When a service provider chooses to provide an application, which use is more or less compulsory, such as when attempting to buy a train ticket at a small, unmanned railway station in rural France, with no ticket vending machines, and which only runs on a given operating system, then it is easy to argue that the said service provider becomes a joint controller of the processing of personal data conducted by the said operating system. Indeed, the European Union’s Court of Justice (ECJ) has already ruled that a website owner including Facebook functionalities, or the owner of a Facebook page, were joint controllers with Facebook, because they took part in determining the means and ends of the processing operationsECJ 5 June 2018 Unabhängiges Landeszentrum für Datenschutz Schleswig-Holstein contre Wirtschaftsakademie Schleswig-Holstein GmbH, C-210/16; ECJ 29 July 2019 Fashion ID GmbH & Co.KG contre … Continue reading
In such a circumstance, it should be noted that data subjects (users) acquire a right to object to the processing of their personal data, based on article 21 of the GDPR. If, when the user objects, he or she is barred, for example, from using public transport, this would defeat the meaning and purpose of this article in the GDPR. Moreover, it would contradict the principle laid out in article L1111-1 of the Transporation Code, according to which “the organisation of transporation on the whole territory must satisfy the needs of users and make effective everyone’s right to move around freely and to choose one’s means of transportation, including for those whose mobility is reduced or who suffer from a handicap”“L’organisation des mobilités sur l’ensemble du territoire doit satisfaire les besoins des usagers et rendre effectifs le droit qu’a toute personne, y compris celle dont la … Continue reading. Finally, because it would force certain people into using a system that disregards their fundamental right to the protection of personal data, it could fall under provisions laid out in the Criminal code, on the violation of that rightSee articles 226-16 to 226-24 of the Criminal Code. or on violations of individual freedom by public authoritiesSee articles 432-4 to 432-6 of the Criminal Code.. Therefore, at least based on combined EU and French national law, a public transport company may not force people into using an application which can only be used if its user agrees to use software that does not comply with data protection law.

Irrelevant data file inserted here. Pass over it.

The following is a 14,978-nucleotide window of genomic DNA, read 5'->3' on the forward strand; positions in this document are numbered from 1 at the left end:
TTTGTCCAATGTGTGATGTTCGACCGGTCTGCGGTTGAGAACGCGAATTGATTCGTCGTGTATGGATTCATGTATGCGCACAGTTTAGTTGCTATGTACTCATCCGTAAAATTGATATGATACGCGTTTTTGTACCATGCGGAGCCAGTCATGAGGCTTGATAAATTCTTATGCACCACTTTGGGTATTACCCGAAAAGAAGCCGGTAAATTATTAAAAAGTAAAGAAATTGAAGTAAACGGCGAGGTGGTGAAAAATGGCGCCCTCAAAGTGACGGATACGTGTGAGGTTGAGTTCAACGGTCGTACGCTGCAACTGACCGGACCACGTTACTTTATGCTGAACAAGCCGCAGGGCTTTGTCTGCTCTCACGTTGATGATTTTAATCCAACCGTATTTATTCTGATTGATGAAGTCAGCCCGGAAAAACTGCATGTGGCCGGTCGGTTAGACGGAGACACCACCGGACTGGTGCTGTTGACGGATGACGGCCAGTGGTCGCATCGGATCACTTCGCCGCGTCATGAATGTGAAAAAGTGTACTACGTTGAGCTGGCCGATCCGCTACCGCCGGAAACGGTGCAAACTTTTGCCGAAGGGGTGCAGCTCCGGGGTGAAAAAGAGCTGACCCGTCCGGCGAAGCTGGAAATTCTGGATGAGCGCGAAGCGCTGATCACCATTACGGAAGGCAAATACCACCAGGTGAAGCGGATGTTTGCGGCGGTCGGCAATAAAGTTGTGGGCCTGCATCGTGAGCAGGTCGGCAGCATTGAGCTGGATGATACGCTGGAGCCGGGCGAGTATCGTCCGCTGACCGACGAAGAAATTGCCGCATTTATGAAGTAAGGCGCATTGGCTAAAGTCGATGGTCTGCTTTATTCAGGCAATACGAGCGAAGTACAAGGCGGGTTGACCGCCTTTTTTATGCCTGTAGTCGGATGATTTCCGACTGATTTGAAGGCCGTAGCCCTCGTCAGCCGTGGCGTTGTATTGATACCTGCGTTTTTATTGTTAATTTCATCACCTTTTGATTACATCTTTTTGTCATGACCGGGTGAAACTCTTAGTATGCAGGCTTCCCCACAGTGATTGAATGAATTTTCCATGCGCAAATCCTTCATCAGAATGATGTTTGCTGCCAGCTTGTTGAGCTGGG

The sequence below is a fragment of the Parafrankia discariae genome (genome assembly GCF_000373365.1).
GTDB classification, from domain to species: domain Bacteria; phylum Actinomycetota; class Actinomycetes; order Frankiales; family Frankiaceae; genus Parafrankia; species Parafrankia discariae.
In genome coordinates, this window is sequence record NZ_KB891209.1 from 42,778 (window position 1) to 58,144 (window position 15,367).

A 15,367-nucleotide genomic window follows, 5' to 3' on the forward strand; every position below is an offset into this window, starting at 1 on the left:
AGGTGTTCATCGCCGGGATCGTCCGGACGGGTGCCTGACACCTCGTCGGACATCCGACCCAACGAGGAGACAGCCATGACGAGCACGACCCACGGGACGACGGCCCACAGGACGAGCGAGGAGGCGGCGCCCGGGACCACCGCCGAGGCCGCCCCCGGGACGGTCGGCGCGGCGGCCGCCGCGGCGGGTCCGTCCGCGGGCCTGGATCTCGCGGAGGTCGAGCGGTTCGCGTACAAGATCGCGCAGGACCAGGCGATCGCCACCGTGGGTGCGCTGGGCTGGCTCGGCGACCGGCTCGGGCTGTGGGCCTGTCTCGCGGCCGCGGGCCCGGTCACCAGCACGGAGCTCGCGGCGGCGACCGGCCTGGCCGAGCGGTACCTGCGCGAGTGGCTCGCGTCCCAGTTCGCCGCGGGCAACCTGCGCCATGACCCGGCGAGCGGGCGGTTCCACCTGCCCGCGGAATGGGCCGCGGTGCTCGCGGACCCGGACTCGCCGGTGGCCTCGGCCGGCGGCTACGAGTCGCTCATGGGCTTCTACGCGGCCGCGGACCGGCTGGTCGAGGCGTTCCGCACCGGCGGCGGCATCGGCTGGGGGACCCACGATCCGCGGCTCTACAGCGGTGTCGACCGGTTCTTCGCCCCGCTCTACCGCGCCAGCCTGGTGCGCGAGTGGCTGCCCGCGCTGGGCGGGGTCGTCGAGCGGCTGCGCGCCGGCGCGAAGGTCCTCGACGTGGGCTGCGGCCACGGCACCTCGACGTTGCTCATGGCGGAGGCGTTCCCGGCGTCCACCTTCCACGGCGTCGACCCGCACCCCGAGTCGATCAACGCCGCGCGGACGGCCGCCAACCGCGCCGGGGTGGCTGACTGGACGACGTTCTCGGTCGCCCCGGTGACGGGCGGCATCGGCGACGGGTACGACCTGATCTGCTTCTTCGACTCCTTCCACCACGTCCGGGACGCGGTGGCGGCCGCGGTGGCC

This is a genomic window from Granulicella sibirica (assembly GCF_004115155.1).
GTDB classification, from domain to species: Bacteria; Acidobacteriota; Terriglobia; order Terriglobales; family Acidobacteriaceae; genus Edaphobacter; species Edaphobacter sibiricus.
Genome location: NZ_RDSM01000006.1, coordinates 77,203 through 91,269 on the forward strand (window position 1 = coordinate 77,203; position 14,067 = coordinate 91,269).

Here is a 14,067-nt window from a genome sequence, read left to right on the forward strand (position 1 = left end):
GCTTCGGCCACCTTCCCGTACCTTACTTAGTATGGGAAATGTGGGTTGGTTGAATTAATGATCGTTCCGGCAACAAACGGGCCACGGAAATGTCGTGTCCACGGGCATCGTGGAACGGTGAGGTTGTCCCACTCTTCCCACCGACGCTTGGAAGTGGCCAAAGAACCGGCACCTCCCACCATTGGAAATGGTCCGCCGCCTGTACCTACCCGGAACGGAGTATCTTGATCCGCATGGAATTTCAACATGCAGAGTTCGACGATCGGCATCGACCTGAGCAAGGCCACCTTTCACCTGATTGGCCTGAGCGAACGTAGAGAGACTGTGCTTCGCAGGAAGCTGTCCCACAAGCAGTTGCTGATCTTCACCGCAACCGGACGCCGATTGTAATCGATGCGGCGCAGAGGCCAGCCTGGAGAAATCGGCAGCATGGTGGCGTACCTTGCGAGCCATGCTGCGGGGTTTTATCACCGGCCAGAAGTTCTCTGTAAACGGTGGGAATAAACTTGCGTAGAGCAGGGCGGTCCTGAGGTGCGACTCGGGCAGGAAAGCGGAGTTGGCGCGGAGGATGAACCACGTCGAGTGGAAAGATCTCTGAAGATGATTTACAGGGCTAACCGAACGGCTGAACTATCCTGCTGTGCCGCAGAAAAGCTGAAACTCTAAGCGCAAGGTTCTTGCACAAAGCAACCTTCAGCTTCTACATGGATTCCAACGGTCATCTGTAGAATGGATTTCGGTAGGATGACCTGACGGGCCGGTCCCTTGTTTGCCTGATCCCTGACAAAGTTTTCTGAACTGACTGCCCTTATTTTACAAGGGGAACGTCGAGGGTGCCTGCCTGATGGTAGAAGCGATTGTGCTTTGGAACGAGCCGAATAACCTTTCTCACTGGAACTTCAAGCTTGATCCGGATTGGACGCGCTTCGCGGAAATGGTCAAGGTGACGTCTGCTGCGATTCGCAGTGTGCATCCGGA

If the transporter – or any other service provider, for that matter – is a private person, then, still refusing to sell a consumer a good or a service for an illegitimate reason (like the refusal to use non-compliant software) is forbidden according to the Consumption CodeSee its article L121-11..
In the above cases, however, the burden of the proof would lie, in practice, on the data subject, notwithstanding the fact that article 24 (1) of the GDPR provides that it is up to the (joint) data controller(s) to prove compliance.
As a final sidenote, it may also be that forcing people to buy software from only two providers, instead of providing free and cross-platform online public services, could be construed as illegal state aid and/or as some infringement on competition law, but I lack expertise on this topic and – as stated in the introduction – this is a mere working paper which does not pretend being the fruit of any serious research project (rather, it aims at providing some kind of starting point).
…In a (Somewhat Utopian) Compliant IT Environment?